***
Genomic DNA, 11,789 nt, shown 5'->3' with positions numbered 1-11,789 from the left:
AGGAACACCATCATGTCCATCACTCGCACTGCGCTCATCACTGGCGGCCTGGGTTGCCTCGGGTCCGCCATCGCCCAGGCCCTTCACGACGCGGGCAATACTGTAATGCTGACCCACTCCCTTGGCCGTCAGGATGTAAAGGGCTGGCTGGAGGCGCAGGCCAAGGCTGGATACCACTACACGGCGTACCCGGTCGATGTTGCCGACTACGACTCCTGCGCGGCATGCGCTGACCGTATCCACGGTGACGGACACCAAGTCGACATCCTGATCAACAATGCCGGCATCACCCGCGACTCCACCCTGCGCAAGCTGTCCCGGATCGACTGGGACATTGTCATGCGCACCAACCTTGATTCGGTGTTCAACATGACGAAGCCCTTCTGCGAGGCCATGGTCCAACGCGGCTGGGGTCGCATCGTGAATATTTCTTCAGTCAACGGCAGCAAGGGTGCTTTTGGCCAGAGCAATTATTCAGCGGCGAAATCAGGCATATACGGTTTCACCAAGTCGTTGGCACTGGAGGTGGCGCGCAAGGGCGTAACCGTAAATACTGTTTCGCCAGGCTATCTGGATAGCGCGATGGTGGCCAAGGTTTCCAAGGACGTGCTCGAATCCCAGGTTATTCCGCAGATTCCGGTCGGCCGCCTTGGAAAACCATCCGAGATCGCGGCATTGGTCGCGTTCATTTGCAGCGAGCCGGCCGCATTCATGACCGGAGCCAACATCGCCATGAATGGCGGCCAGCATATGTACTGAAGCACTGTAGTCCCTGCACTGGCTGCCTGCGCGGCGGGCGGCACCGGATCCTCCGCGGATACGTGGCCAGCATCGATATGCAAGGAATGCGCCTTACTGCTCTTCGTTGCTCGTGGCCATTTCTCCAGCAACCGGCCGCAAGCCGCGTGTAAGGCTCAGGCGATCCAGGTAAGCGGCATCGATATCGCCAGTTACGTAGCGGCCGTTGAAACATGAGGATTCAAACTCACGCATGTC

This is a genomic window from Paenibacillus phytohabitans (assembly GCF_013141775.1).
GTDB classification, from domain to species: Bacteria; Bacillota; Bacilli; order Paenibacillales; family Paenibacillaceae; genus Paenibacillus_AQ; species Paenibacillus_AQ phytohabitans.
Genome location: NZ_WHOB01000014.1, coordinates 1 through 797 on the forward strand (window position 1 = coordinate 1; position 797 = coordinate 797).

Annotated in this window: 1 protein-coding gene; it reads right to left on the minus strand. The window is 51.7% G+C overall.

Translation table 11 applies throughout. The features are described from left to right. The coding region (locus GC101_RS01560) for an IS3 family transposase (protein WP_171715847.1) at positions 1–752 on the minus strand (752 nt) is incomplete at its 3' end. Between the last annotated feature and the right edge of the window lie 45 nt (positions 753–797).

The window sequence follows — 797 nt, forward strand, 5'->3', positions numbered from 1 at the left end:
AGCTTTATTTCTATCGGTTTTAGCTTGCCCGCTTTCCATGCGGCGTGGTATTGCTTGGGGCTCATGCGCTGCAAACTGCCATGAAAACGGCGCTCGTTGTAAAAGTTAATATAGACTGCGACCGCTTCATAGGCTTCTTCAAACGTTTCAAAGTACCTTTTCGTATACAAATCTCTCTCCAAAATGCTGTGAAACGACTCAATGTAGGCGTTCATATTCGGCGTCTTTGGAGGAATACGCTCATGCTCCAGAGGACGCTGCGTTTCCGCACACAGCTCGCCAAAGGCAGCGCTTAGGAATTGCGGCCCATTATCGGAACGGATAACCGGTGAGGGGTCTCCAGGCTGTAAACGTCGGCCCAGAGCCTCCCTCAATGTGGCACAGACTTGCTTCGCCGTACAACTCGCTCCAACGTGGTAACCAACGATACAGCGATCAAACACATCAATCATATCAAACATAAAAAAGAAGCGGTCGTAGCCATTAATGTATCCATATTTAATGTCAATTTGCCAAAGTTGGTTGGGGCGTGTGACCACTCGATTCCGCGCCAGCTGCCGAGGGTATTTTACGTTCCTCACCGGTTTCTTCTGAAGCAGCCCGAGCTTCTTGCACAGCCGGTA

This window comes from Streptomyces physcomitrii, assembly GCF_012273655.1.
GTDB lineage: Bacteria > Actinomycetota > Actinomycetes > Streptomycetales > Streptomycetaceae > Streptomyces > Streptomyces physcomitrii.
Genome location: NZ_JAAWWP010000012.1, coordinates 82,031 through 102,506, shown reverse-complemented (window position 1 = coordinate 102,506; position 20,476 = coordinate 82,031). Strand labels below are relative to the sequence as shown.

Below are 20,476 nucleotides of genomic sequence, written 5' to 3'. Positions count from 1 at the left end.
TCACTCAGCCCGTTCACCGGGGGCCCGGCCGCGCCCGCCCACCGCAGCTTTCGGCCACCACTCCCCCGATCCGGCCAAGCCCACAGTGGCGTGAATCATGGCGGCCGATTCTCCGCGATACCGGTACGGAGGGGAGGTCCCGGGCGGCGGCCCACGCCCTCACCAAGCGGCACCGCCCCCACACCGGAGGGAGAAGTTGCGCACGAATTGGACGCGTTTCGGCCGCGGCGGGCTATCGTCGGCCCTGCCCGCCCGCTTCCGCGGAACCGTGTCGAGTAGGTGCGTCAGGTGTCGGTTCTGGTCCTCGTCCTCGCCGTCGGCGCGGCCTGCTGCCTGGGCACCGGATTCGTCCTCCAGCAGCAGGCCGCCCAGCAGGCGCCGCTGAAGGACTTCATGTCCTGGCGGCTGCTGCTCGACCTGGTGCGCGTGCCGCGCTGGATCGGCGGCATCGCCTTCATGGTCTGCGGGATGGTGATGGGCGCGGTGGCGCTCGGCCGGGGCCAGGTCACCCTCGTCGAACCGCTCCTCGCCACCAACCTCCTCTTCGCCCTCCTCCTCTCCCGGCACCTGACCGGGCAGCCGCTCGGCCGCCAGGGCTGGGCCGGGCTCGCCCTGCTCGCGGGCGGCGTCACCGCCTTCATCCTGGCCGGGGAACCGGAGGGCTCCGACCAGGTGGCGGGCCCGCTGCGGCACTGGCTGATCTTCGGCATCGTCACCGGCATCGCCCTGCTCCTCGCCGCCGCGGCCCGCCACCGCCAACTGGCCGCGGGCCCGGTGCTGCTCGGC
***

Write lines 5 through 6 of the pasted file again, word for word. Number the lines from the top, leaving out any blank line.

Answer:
Genome location: NZ_WHOB01000014.1, coordinates 1 through 797 on the forward strand (window position 1 = coordinate 1; position 797 = coordinate 797).

Annotated in this window: 1 protein-coding gene; it reads right to left on the minus strand. The window is 51.7% G+C overall.